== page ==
Maritime law stipulates that cruise lines must protect those onboard their vessels against accidents and injuries. This includes making sure the vessel’s equipment is thoroughly inspected before a sailing to ensure there are no malfunctions, checking rooms and hallways on ships to make sure there are no loose carpets or furniture that might lead to a slip and fall, as well as monitoring crew members to ensure they are doing their jobs correctly.
Unfortunately, more accidents take place on the high seas than anyone can imagine, especially cruise ship accidents that result in fatalities. Cruise ships are like floating hotels, except there isn’t any immediate access to a police officer when something goes wrong. Most ships these days accommodate to over 2,000 passengers and crewmembers, advertising all the fun and adventure cruise goers can have aboard one of their ships. However, it is not uncommon for cruise lines to underreport the number of accidents and injuries taking place onboard or in port.
Whether because of crewmember negligence, unfavorable weather, criminal activity of other passengers, or a victim’s own medical conditions, accidents can and do happen onboard cruise lines very frequently.
While some victims are able to obtain help with the ship’s onboard doctor, there are other times in which someone’s injuries are too severe to be treated by the limited medical equipment and staff onboard a ship. When this happens, it is up to the cruise company to obtain medical help for the victim as quickly as possible, including calling emergency officials like the Coast Guard to have the victim flown to the nearest hospital or the vessel turning around if close enough to a port so the victim can obtain medical care there. This doesn’t always happen though.
Many times, victims do not get the medical help they deserve and their injuries become fatal. Other times, it isn’t the fact that the individual wasn’t given sufficient medical attention or that emergency teams weren’t called in, but the fact that the vessel was unsafe to begin with.
In the wake of the Carnival Triumph cruise ship fire accident, maritime authorities have questioned the safety onboard major cruise lines and whether or not operators abide by the proper laws regarding onboard safety. It seems next to impossible that in the 21st Century, a cruise line capable of creating ships as big as cities would not only miss a glitch in the ship’s equipment that led to a fuel leak, and the subsequent fire, but also failed to provide a failsafe following such an accident. There should always be a backup plan when things go wrong at sea, but for the Triumph, it appears as though there were no other options aside from drifting in the Gulf of Mexico without power, working toilets, food, or a sanitary environment in general.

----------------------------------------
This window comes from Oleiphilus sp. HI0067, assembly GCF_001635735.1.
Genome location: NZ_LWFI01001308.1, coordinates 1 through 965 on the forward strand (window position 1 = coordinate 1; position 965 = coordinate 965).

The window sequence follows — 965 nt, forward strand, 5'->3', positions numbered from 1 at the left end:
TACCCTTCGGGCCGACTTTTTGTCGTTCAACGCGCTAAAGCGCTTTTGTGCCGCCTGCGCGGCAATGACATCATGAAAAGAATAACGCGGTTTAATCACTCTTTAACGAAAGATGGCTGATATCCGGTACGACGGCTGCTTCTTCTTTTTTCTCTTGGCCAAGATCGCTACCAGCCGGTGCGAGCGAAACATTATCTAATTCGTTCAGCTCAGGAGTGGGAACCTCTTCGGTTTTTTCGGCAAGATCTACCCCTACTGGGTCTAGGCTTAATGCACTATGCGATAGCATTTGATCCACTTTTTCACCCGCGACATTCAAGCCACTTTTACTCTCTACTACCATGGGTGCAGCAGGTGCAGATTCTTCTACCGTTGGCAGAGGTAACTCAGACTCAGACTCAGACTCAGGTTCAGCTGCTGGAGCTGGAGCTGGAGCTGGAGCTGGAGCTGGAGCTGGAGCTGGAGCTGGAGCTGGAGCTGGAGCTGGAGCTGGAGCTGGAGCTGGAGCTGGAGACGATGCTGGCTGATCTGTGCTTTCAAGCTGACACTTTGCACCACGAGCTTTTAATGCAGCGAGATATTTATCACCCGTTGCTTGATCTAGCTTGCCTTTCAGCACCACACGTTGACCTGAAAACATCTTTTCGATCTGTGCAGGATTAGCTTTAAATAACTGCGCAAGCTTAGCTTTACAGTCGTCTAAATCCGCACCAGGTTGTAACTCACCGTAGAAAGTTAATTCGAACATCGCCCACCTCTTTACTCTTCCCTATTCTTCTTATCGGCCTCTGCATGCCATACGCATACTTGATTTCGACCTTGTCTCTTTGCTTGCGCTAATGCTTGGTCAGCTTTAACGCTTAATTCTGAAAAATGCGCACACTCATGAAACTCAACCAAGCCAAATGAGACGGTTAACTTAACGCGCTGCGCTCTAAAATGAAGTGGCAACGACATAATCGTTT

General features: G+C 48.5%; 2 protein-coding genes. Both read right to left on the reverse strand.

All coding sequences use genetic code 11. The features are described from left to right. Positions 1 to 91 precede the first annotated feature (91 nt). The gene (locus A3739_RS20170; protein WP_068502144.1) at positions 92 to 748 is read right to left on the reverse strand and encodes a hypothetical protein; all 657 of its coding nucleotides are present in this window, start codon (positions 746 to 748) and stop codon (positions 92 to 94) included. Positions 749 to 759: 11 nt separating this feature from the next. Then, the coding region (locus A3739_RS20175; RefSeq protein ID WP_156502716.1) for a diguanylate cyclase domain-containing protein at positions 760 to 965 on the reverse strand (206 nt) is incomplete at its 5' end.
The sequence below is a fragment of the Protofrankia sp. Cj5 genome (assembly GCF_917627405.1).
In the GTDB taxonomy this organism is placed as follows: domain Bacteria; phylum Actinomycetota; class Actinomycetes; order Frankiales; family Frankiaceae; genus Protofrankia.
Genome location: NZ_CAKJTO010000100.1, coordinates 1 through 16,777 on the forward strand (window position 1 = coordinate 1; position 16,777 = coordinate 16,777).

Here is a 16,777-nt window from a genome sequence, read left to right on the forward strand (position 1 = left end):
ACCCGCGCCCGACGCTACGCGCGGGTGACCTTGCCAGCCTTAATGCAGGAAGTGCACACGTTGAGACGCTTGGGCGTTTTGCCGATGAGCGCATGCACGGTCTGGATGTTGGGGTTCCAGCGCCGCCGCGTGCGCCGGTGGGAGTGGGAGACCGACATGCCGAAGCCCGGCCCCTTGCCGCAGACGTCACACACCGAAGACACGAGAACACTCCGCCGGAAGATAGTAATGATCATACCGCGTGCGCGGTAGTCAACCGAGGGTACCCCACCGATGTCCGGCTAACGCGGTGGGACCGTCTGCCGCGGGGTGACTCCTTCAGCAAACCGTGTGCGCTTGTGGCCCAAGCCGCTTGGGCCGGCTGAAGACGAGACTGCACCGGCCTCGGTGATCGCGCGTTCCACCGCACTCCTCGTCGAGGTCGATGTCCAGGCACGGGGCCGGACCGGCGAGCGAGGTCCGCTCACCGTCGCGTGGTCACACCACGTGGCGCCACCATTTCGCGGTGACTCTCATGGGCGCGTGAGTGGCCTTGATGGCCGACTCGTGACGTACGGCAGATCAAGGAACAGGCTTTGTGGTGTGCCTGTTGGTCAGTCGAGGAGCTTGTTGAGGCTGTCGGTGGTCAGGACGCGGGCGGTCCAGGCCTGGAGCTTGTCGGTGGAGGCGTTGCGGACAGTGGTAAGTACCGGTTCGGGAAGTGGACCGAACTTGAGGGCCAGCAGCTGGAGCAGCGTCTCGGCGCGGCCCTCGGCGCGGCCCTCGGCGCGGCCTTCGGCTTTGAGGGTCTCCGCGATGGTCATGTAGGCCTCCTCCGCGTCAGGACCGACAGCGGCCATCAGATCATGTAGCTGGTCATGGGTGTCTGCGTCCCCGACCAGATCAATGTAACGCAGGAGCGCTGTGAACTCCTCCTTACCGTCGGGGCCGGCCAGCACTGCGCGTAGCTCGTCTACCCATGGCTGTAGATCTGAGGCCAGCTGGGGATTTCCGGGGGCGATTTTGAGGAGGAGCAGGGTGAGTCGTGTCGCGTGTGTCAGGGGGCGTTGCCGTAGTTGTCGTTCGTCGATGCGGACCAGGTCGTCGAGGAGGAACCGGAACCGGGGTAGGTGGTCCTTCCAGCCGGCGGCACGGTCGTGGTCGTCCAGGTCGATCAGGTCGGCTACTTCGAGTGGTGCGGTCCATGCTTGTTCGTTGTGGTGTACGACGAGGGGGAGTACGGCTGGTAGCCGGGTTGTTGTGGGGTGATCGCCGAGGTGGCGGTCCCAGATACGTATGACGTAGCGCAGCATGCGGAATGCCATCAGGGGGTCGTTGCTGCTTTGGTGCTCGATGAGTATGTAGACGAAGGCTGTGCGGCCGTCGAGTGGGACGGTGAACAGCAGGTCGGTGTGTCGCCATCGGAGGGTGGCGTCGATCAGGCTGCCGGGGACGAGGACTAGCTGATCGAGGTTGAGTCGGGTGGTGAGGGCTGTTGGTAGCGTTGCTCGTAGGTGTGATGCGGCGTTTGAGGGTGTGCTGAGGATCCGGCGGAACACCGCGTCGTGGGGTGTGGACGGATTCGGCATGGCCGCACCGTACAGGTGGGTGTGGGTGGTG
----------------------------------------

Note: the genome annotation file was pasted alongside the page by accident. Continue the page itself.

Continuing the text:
It has been reported that one person was killed on the Carnival Triumph. Several deaths on other cruise ships, however, have taken place in the past.
Just yesterday, a 72-year-old man was found dead onboard the Queen Victoria yesterday. The ship had been visiting Darwin, Australia, and authorities are currently onboard the ship, which is docked at Darwin’s Stokes Hill Wharf, trying to find some answers.
As usual, the details of the man’s death have not been released, nor his identity.
Darwin was the site of another cruise ship death last month, when a dancer on Regent’s Seven Seas Voyager was found deceased in her cabin. Although some time has already passed since the victim, 24-year-old Jackie Kastrinelis died onboard the vessel, the public has yet to be told of an exact cause of death.
Kastrinelis allegedly hit her head during a rehearsal and was treated by the vessel’s medical staff, but was released. No one knows yet whether the head injury had something to do with her death or if something else was a factor. If it was in fact her head wound that ultimately led to her death, the ship’s medical staff may be found at least partially responsible for failing to provide sufficient treatment for her as well as failing to see to it that she received adequate medical care elsewhere.
While Kastrinelis’ death is not being treated as suspicious, it seems rather strange that a seemingly healthy young woman could die from one day to the next so unexpectedly.
There are several laws in place that are intended to maintain safety onboard cruise ships, including the Cruise Vessel Security and Safety Act of 2010, which requires cruise operators to report serious crime and missing persons to the FBI when a U.S. citizen is involved. The Cruise Lines International Association (CLIA), the world’s largest organization dedicated to promoting safety onboard cruise lines, has released several regulations to improve and maintain cruise ship safety, including laws regarding lifeboat operations, the securing of heavy objects, access to lifejackets, and a measure that requires cruise ships to report all serious crime to the appropriate law enforcement agencies.
Despite all the regulations that are currently in place, accidents – especially fatal ones – continue to occur. Hopefully one day, cruise ships will uphold the safety protocols that are currently in place or new, stricter ones will be established. Until then, anyone who has been hurt or lost a loved one while in the care of a cruise ship operator has the right to seek legal assistance with a cruise ship accident attorney to protect their rights and fight for the compensation they deserve.
Queen Victoria – ukcruise.org
Jackie Kastrinelis – dailytelegraph.com.au